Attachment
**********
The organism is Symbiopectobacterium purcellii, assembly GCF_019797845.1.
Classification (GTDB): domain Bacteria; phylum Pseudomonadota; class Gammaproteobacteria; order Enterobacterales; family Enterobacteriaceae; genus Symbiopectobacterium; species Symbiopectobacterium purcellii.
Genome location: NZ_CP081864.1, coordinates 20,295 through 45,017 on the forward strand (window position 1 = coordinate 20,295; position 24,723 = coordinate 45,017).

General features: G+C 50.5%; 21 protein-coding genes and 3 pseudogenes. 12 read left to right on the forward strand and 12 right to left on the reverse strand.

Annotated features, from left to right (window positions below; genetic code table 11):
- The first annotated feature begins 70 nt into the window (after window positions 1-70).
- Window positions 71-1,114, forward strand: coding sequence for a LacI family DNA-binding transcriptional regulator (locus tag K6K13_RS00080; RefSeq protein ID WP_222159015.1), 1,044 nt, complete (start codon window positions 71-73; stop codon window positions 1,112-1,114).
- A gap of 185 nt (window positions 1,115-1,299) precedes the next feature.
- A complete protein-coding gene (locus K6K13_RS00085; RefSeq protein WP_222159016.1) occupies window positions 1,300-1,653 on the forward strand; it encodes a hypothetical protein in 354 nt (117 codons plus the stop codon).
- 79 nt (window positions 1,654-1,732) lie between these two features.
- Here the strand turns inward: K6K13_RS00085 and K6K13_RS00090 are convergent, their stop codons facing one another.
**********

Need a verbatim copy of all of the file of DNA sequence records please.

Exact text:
The organism is Symbiopectobacterium purcellii, assembly GCF_019797845.1.
Classification (GTDB): domain Bacteria; phylum Pseudomonadota; class Gammaproteobacteria; order Enterobacterales; family Enterobacteriaceae; genus Symbiopectobacterium; species Symbiopectobacterium purcellii.
Genome location: NZ_CP081864.1, coordinates 20,295 through 45,017 on the forward strand (window position 1 = coordinate 20,295; position 24,723 = coordinate 45,017).

General features: G+C 50.5%; 21 protein-coding genes and 3 pseudogenes. 12 read left to right on the forward strand and 12 right to left on the reverse strand.

Annotated features, from left to right (window positions below; genetic code table 11):
- The first annotated feature begins 70 nt into the window (after window positions 1-70).
- Window positions 71-1,114, forward strand: coding sequence for a LacI family DNA-binding transcriptional regulator (locus tag K6K13_RS00080; RefSeq protein ID WP_222159015.1), 1,044 nt, complete (start codon window positions 71-73; stop codon window positions 1,112-1,114).
- A gap of 185 nt (window positions 1,115-1,299) precedes the next feature.
- A complete protein-coding gene (locus K6K13_RS00085; RefSeq protein WP_222159016.1) occupies window positions 1,300-1,653 on the forward strand; it encodes a hypothetical protein in 354 nt (117 codons plus the stop codon).
- 79 nt (window positions 1,654-1,732) lie between these two features.
- Here the strand turns inward: K6K13_RS00085 and K6K13_RS00090 are convergent, their stop codons facing one another.